Extraordinary Weather Phenomenon: Morning Glory Rolling Cloud

Des nuages Morning Glory au Queensland en Australie. © Mick Petroff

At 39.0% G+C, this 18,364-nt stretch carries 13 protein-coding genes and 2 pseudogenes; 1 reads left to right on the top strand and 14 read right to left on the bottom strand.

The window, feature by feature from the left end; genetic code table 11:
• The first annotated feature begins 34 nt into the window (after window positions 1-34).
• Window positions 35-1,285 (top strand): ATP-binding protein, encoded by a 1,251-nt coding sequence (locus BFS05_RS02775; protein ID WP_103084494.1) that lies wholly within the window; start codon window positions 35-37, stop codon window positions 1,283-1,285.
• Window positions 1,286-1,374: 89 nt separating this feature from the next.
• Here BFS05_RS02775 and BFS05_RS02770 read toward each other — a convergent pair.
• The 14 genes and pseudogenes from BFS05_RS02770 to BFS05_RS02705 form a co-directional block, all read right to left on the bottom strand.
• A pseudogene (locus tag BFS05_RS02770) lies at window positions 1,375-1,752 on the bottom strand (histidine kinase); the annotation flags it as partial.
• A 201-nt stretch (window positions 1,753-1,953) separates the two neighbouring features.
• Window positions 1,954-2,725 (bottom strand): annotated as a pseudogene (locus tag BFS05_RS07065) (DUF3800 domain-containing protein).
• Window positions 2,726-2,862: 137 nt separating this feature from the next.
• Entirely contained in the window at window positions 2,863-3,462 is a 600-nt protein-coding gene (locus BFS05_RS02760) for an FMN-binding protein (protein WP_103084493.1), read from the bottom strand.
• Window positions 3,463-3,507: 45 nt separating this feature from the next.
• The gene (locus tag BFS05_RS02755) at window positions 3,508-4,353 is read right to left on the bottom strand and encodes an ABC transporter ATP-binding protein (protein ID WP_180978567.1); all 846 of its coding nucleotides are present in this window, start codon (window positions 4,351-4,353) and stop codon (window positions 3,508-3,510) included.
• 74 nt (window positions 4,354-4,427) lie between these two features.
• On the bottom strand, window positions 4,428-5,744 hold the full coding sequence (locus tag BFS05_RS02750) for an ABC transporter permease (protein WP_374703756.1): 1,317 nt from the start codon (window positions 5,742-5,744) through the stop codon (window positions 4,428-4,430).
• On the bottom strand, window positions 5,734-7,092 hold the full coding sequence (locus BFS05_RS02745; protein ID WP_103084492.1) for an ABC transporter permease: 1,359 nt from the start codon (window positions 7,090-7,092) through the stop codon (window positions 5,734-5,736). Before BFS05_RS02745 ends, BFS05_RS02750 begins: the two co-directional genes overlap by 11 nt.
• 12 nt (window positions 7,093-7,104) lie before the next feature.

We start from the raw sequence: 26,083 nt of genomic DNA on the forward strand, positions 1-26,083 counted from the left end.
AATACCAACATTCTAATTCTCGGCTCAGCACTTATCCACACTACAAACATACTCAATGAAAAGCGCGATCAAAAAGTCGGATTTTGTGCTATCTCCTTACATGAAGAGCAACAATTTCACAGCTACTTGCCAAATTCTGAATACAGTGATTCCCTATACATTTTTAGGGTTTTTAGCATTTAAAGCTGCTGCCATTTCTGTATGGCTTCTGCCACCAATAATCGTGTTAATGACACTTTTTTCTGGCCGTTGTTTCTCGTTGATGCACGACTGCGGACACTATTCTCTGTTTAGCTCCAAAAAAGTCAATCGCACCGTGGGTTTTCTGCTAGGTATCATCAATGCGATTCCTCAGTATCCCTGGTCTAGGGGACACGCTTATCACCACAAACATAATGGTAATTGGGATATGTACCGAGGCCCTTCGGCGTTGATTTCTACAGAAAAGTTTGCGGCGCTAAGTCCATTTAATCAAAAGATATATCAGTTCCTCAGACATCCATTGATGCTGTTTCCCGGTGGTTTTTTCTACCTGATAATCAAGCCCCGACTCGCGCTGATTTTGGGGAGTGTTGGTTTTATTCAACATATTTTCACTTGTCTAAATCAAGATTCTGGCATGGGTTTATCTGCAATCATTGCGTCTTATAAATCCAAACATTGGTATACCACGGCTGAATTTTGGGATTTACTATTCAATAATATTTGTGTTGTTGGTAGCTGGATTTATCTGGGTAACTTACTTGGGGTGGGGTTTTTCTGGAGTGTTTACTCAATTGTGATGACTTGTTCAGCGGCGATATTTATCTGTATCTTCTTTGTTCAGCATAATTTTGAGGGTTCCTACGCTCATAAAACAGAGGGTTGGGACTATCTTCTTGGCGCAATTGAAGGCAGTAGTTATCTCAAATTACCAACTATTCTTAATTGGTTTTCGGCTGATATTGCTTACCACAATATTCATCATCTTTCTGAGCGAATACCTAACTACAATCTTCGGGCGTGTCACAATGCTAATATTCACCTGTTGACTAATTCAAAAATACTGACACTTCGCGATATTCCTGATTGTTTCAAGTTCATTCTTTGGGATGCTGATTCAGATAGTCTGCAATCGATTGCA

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[EN VIDÉO] 5 clouds to recognize to predict the weather For millennia, men have learned to predict the weather thanks to nature’s clues. Between them, clouds can give a good idea of ​​the weather in the short term. Morning Glory Clouds are formations that are rarely seen, but when they appear, the images turn the world around every time. These cloud tubes can appear alone or in parallel groups. Each band can be up to 1,000 km long, 1 to 2 km high and move at about 40 km/h They circulate at very low altitude, between 100 and 200 meters above the ground, which makes them even more impressive Unlike many clouds that deform as they travel along currents aloft, the Morning Glory moves steadily forward without changing shape, and that over hundreds of kilometers. The passage of each cloud tube is accompanied by a sudden onshore wind, at 40/50 km/h, lasting no more than a few minutes With the end of the dry season in Australia, the morning glory clouds. You can see it in the image above, they are tube shaped clouds. They can reach a kilometer in height and a mile in length. pic.twitter.com/q2DacGGuxs— Fátima MEDDAHI (@fatima_meddahi) July 9, 2021An observable cloud in September and October They appear in northern Australia, especially in the Gulf of Carpentaria, in late summer and early autumn: September and October are the best months to observe them, sometimes also in early November. Why do Australians call them Morning Glory? Because these clouds are generally formed at dawn, but not only. Some have already been reported in the evening, and even in the middle of the night. They were first described in 1942, in a report by Royal Australian Air Force pilots. Their study only really began in 1979 and continues today. The formation process of the Morning Glory is still quite mysterious, and Australian meteorologists do not all agree on the various hypotheses proposed. The Morning Glory is not the same type of bow as the scroll bow that occurs before some storms, but it does look like one. It’s not often you see clouds like this from the ground, let alone from the air! Our Mount Isa crew captured amazing video of the Morning Glory cloud formations as they flew over Gregory Downs near the Gulf of Carpentaria. ☁️☁️ pic.twitter.com/0F0YkVA460— Royal Flying Doctor Service (@RoyalFlyingDoc) November 7, 2021 Their presence in this specific area of ​​Australia is linked to the relief and microclimate characterized by sudden pressure changes. It is a wave cloud whose formation depends on the sea breeze: the air rises and cools, the moisture condenses and a cloud forms. But the specific currents in this area cause these cloud particles to descend and evaporate, which would result in this roll shape. pic.twitter.com/KjAa416mpI— Ben Domensino (@Ben_Domensino) July 25, 2022 Some Morning Glory clouds have already been observed outside Australia, but very rarely: in Uruguay, Mexico, the United States ( Oklahoma and the Great Lakes), in Canada (Nova Scotia), in Russia, in Germany, and even on the coasts of the Channel and the Vendée. “Morning Glory” cloud along Lake Michigan in the United States. © Chad Bousamra Interested in what you just read?
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